‘Shadow of the Colossus’: Refining Depiction
Shadow of the Colossus Avion.png

Videogames are unique in their capacity to depict control, but a lack of control can be depicted by many media. Do videogames have any special moves here?

I wrote last year about depiction and representation. Let me rehash that quickly.


The short version

Really simplistically, something represents when you have to know how to interpret it; something depicts when you can just tell intuitively what it stands for.

I gave an example: the word “kangaroos” represents kangaroos because you have to learn what that word stands for. Even if you’ve seen a thousand kangaroos, you would never know what the word represents only by observing it in isolation. Meanwhile a picture of a kangaroo depicts a kangaroo because the opposite holds here: if you have the ability to recognise a kangaroo by sight then that same ability is what enables you to grasp that the picture is of a kangaroo. No language lessons needed.

Next, I noted that different media have different capacities for depiction and representation. Some generalisations by way of illustration: novels can represent all sorts, but not depict anything beyond the act of reading; film can depict the passage of time, whereas a painting can only represent it; sculpture can depict three-dimensionality but a painting can’t, et cetera. These capacities and limitations become the artistic tools of a medium.

Finally, I suggested three things that videogames can depict and other mainstream media can’t — some unique artistic tools of games:

  • Control and decision
  • Physical interaction
  • Social interaction

Today is a case study on depicting control — or rather the lack of it — and a refinement to the idea of depiction as an artistic tool.


Depicting the absence of control

Following my basic definition above, we can unequivocally say that games depict control because you determine that you are in control of a game in just the same way that you determine you are in control of anything. On the same lines, film can never depict an experience of being in control because the reels are just going to keep flying through the projector without ever waiting for your input.

But doesn’t that mean film can depict the absence of control? On my definition we have to say yes. You judge that you don’t control the events in a film just as you judge that you don’t control real events. Therefore, absence of control can be depicted in film, so we have found one of the artistic tools of cinema as a medium, we would have to conclude.

I don’t think that’s wrong; certainly cinema does use that artistic tool. The inevitability of the progression of the story is a valuable ingredient in creating suspense — whether in film or elsewhere. However, I think we have to acknowledge a special tool of games in this regard because control, as anything, is missed more sorely when it’s taken away. Since games can depict control as well as its absence, they can depict its removal, too. Film and other media don’t have that tool at their disposal.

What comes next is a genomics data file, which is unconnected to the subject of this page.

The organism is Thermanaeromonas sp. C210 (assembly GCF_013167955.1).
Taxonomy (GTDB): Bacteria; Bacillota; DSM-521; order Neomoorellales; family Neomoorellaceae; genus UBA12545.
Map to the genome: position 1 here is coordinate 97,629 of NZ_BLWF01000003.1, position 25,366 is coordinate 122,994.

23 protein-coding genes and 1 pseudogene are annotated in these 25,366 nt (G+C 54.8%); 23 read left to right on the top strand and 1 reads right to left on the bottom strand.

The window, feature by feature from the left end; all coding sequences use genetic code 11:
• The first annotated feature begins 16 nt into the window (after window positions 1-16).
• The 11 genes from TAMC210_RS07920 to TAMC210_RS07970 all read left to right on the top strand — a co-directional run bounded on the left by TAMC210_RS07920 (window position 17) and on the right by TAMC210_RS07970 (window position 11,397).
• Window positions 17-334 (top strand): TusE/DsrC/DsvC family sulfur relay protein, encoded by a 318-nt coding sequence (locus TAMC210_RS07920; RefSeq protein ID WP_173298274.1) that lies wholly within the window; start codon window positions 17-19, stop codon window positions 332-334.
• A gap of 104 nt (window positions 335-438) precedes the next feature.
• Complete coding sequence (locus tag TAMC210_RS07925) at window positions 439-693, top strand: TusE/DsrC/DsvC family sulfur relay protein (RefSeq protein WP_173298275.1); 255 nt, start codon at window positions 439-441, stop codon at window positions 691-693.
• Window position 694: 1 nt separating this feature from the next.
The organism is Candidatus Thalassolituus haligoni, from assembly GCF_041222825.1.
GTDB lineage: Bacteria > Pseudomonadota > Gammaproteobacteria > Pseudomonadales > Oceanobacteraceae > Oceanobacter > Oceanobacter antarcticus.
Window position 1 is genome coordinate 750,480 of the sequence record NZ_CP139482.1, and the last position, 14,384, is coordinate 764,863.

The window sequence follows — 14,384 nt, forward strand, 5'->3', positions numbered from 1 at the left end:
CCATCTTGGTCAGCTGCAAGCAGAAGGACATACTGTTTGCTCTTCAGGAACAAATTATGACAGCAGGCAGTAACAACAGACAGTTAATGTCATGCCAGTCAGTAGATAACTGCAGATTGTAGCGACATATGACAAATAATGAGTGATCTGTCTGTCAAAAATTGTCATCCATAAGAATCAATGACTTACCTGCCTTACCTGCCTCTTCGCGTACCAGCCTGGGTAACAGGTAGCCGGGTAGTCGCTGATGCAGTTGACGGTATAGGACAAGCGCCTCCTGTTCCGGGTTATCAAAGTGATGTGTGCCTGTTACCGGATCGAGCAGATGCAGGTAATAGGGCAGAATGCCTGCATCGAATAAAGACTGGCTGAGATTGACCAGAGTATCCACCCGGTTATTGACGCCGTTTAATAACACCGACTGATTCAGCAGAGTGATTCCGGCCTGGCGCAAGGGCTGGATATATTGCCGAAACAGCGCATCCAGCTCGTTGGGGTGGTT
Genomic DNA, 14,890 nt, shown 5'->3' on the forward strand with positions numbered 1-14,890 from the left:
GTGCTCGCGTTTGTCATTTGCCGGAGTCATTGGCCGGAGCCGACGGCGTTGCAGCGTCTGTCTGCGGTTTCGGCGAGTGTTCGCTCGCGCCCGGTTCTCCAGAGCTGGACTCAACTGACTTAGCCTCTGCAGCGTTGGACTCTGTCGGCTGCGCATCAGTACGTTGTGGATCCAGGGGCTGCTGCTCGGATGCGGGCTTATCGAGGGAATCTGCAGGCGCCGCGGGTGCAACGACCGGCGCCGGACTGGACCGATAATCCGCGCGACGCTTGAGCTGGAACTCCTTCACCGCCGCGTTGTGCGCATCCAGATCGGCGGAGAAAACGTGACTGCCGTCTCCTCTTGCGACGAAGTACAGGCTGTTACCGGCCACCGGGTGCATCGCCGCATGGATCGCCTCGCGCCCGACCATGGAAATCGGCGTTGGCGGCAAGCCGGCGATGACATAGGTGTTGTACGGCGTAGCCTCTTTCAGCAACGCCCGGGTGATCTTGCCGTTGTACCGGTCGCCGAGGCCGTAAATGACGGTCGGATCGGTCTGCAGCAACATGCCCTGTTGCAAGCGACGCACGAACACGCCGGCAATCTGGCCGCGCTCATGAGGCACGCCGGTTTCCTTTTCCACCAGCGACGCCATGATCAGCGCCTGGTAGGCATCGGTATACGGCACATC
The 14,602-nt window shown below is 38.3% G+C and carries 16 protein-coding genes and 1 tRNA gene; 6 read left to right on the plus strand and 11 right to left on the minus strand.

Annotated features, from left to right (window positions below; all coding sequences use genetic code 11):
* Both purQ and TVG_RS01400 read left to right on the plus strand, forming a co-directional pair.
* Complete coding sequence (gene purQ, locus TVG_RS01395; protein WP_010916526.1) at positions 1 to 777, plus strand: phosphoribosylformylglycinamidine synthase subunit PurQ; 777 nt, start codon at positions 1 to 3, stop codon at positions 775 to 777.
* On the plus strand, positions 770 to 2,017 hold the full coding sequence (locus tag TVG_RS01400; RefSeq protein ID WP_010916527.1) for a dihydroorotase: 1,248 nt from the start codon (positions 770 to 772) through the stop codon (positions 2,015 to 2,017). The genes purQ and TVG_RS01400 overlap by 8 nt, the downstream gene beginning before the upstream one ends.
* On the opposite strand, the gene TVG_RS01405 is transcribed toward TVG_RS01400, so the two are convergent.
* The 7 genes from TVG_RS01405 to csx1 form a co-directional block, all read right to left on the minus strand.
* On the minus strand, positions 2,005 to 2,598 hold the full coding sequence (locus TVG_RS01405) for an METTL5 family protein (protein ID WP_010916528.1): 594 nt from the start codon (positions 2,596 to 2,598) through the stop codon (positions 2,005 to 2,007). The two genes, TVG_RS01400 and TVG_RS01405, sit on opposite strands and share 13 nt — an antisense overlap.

I promised a case study, so here we go…


Powerlessness in Shadow of the Colossus

Shadow of the Colossus’s (2005) remains a remarkable and distinctive game. You explore, you discover, and you conquer in a structure with such disciplined pacing that the most dramatic moments are unforgettable. It’s epic thanks to its contrasts: giant monsters dwarfing the protagonist, tranquil journeys to frenetic battles, lifeless plains surrounding vivid beasts, struggling against the odds but ultimately prevailing.

And a scene at the very end of the adventure delivers another gripping contrast. Throughout the game, your character has control over his actions, and takes control over his fate and that of the girl on the altar. Likewise, you have control over his actions, and so his control is depicted by the game. So far, so normal.

However, in the climactic scene the player is encouraged to run towards the game’s distressed damsel, struggling against a force that is holding him back. Although this is a playable scene — so there’s an element of control — it’s actually impossible to reach the girl, struggle as you might. The character is powerless, and that’s depicted by the game. Further, it’s depicted by contrast with the control previously afforded to the player throughout the game. Inevitability is depicted in contrast with self-determination.

A neat touch here is that the hero will continue to struggle for just about as long as you care to try. The scene won’t end until the player admits defeat, ceases to struggle, and allows the hero to succumb to the overbearing force. It ensures the player acknowledges the depicted inevitability, feels it, and endures the consequences of it.

This is the step games can take beyond the mere unflappable progression of other story media.


Extra bonus case study

Monkey Island has a typically silly approach to the same idea. When you meet Governor Marley for the first time, you get a close-up of her beautiful, determined, no-bullshit face and Guybrush is in love. The player has full control over what he says next.

Your options are “Er…” Gee…” “Well…” or “Gosh…”. It’s an absence of control again, made starker by being dressed up as a real choice. (Is there an MI joke I can’t analyse to death? Doubt it.)



So although my analysis of representation and depiction showed an equivalence between film and videogames when it comes to depicting the absence of control, there’s an important practical sense in which games stand apart. The fact that games have the potential to depict control lends more weight to the occasions when they don’t.

(Related to this, I wrote about depiction and representation in Ico and Splinter Cell here.)



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Photographer and writer covering Tokyo arcade life – the videogames, the metropolis and the people